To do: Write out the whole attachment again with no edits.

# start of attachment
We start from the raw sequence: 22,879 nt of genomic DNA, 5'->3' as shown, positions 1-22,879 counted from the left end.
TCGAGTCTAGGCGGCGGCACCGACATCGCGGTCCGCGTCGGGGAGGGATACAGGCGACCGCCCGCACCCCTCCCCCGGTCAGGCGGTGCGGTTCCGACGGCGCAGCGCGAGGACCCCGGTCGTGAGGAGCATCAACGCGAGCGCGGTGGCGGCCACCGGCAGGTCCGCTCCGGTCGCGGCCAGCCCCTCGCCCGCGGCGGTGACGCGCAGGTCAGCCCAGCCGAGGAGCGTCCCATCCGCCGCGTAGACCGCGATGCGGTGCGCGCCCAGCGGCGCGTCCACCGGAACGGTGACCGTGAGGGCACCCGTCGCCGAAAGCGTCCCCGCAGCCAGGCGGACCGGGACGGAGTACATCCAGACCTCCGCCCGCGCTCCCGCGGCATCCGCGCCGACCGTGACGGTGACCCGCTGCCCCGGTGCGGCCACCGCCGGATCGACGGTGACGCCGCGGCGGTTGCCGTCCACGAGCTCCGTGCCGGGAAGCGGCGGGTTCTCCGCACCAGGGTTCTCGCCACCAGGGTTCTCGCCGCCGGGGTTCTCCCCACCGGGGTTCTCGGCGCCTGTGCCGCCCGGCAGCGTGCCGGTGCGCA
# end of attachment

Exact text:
We start from the raw sequence: 22,879 nt of genomic DNA, 5'->3' as shown, positions 1-22,879 counted from the left end.
TCGAGTCTAGGCGGCGGCACCGACATCGCGGTCCGCGTCGGGGAGGGATACAGGCGACCGCCCGCACCCCTCCCCCGGTCAGGCGGTGCGGTTCCGACGGCGCAGCGCGAGGACCCCGGTCGTGAGGAGCATCAACGCGAGCGCGGTGGCGGCCACCGGCAGGTCCGCTCCGGTCGCGGCCAGCCCCTCGCCCGCGGCGGTGACGCGCAGGTCAGCCCAGCCGAGGAGCGTCCCATCCGCCGCGTAGACCGCGATGCGGTGCGCGCCCAGCGGCGCGTCCACCGGAACGGTGACCGTGAGGGCACCCGTCGCCGAAAGCGTCCCCGCAGCCAGGCGGACCGGGACGGAGTACATCCAGACCTCCGCCCGCGCTCCCGCGGCATCCGCGCCGACCGTGACGGTGACCCGCTGCCCCGGTGCGGCCACCGCCGGATCGACGGTGACGCCGCGGCGGTTGCCGTCCACGAGCTCCGTGCCGGGAAGCGGCGGGTTCTCCGCACCAGGGTTCTCGCCACCAGGGTTCTCGCCGCCGGGGTTCTCCCCACCGGGGTTCTCGGCGCCTGTGCCGCCCGGCAGCGTGCCGGTGCGCA